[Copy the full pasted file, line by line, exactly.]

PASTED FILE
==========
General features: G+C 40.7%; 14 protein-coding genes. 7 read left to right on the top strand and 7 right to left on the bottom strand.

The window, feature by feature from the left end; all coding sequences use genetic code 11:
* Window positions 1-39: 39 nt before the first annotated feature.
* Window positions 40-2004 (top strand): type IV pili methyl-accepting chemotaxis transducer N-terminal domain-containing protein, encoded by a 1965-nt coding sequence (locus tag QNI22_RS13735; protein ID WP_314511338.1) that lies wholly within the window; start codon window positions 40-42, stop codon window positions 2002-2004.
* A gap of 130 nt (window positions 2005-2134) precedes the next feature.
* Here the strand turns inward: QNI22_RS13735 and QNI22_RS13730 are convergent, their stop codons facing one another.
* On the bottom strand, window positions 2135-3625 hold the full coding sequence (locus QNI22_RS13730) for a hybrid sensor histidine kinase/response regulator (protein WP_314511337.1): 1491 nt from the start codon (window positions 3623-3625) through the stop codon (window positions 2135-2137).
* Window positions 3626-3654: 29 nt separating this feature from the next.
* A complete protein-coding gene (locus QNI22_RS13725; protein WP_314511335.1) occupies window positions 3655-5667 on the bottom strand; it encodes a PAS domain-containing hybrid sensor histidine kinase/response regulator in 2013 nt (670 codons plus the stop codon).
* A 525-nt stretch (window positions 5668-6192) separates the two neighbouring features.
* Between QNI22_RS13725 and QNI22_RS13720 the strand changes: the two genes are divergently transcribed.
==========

General features: G+C 40.7%; 14 protein-coding genes. 7 read left to right on the top strand and 7 right to left on the bottom strand.

The window, feature by feature from the left end; all coding sequences use genetic code 11:
* Window positions 1-39: 39 nt before the first annotated feature.
* Window positions 40-2004 (top strand): type IV pili methyl-accepting chemotaxis transducer N-terminal domain-containing protein, encoded by a 1965-nt coding sequence (locus tag QNI22_RS13735; protein ID WP_314511338.1) that lies wholly within the window; start codon window positions 40-42, stop codon window positions 2002-2004.
* A gap of 130 nt (window positions 2005-2134) precedes the next feature.
* Here the strand turns inward: QNI22_RS13735 and QNI22_RS13730 are convergent, their stop codons facing one another.
* On the bottom strand, window positions 2135-3625 hold the full coding sequence (locus QNI22_RS13730) for a hybrid sensor histidine kinase/response regulator (protein WP_314511337.1): 1491 nt from the start codon (window positions 3623-3625) through the stop codon (window positions 2135-2137).
* Window positions 3626-3654: 29 nt separating this feature from the next.
* A complete protein-coding gene (locus QNI22_RS13725; protein WP_314511335.1) occupies window positions 3655-5667 on the bottom strand; it encodes a PAS domain-containing hybrid sensor histidine kinase/response regulator in 2013 nt (670 codons plus the stop codon).
* A 525-nt stretch (window positions 5668-6192) separates the two neighbouring features.
* Between QNI22_RS13725 and QNI22_RS13720 the strand changes: the two genes are divergently transcribed.